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Originally, these were done in improvisatory style, as a performance practice. But later, it became more common for composers to write these figurations directly into the parts, leading to the style of music being called "Baroque", meaning heavily ornamented, or extravagantly detailed. In as much as later styles of music can be seen as an evolution of Baroque music, this technique is a fundamental, and typically subconscious, part of the composition process.

For an understanding of how composers applied voice leading principles in such melodic lines, you should study Species Counterpoint, in which a simple cantus firmus is accompanied by an increasingly florid counterpoint.

As for keyboard and lute music specifically, much of the style was derived from the practice of basso continuo, in which a keyboard part (or other chordal instrument parts, such as lutes, guitars, and theorbos) could be improvised ("realized") from a bass line with numerical indications of which chords should be played. There is evidence that, when extemporaneously realizing a continuo part, voice-leading rules were often applied less strictly. Specifically, sometimes only the relationship between the bass voice and the top-most voice of the right hand was scrutinized -- in this case, the inner voices were viewed as less important "filler" and need not strictly follow all the rules in detail.

To support this claim, the following extended quote is from the opening commentary to Francesca Caccini's Il primo libro delle musiche of 1618: A Modern Critical Edition (2004). Emphasis is mine.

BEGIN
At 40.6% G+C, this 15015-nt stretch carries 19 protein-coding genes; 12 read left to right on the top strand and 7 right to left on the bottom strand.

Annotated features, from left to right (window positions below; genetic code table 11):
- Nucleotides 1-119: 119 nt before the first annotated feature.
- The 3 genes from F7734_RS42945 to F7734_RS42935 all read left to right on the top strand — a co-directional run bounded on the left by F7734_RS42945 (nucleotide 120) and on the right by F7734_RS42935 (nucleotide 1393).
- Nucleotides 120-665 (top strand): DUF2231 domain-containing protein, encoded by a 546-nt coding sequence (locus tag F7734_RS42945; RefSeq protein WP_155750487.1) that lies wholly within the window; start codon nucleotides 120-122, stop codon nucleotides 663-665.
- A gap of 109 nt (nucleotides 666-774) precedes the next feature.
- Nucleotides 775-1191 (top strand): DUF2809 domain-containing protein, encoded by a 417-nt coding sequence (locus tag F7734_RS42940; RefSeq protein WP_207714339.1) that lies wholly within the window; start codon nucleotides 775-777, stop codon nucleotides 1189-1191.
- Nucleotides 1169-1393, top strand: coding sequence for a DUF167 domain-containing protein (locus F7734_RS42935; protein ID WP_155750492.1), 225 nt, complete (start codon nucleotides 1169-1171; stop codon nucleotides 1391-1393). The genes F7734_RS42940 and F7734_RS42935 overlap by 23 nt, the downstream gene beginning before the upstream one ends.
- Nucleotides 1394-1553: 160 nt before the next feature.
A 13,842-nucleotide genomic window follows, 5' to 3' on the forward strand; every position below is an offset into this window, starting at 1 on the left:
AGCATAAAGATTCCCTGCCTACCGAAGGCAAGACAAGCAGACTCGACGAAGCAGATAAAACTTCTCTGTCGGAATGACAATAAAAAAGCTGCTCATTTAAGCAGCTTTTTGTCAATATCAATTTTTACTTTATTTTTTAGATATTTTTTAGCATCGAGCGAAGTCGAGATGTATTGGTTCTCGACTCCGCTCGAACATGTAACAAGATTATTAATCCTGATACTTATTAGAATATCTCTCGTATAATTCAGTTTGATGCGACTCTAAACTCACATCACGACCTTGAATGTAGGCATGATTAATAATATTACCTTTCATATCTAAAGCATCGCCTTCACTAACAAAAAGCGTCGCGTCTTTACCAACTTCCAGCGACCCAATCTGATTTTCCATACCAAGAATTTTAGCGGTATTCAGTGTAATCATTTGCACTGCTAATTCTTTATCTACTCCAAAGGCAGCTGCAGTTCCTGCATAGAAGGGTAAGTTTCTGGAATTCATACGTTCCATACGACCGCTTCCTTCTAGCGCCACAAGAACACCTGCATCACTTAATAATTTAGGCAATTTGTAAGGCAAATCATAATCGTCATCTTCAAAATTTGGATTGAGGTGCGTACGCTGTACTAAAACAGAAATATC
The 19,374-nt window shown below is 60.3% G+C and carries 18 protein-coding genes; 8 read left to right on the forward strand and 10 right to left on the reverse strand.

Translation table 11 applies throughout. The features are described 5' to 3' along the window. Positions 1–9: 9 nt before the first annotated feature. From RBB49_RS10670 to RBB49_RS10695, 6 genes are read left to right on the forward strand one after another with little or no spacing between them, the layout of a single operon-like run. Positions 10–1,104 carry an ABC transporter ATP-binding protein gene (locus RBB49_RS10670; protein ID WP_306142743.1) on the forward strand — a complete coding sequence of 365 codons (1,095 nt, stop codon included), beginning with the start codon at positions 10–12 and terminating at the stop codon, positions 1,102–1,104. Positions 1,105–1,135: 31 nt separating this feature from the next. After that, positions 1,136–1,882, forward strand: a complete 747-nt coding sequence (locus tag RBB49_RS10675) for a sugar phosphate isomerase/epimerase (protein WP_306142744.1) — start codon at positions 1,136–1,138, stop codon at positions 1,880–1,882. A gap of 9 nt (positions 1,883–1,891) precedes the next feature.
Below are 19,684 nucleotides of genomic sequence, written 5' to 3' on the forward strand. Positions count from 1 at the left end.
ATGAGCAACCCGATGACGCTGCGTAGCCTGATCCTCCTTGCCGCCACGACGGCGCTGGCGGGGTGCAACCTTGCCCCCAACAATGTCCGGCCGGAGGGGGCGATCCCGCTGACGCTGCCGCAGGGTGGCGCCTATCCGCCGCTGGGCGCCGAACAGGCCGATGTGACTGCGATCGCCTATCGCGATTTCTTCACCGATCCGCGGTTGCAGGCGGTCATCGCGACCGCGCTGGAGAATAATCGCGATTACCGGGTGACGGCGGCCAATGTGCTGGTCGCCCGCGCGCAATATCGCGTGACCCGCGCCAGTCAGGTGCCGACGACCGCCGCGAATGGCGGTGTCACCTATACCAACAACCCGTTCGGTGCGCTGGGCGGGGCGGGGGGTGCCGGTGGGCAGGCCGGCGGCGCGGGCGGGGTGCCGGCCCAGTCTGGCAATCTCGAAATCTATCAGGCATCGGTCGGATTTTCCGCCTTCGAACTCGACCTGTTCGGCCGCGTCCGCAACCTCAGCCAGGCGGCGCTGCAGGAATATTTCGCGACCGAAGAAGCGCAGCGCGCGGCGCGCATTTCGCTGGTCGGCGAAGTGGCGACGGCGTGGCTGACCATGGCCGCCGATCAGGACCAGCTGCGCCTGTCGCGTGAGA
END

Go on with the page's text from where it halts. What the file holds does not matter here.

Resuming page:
In his 1983 study John Walter Hill notes that the majority of seventeenth-century lute tabllature accompaniments are primarily chordal in nature and emphasize a strict homorhythm above the given bass line. They also display a strong disregard for both the smooth melodic line of the top voice and so-called "proper" voice leading. In particular, the harmonies are full of "consecutive perfect consonances."

Such parallelisms were clearly acceptable within the context of early Baroque basso continuo accompaniment, contrary to that of the contemporary polyphonic practice. This "pre-tonal" phenomenon is verified repeatedly in the writings of Viadana, Guidotti, Galilei, and Giulio Caccino himself. The main concerns of these "realizations" was clearly the production of as full a chordal accompaniment as possible within the limits of the instrument...

A similar harmonic paractice is also found in collections calling for the chitarra... This parallel practice suggests that lutenists and guitarists both used standardized chord forms or shapes that were easily played and remembered while accompanying solo songs, and that these shapes were employed with little or no attention to voice leading beyond occasional suspensions and candential patterns.

It is significant that keyboard realizations examined in the same study do not differ drastically from the various lute tablatures, revealing similar chordal characteristics...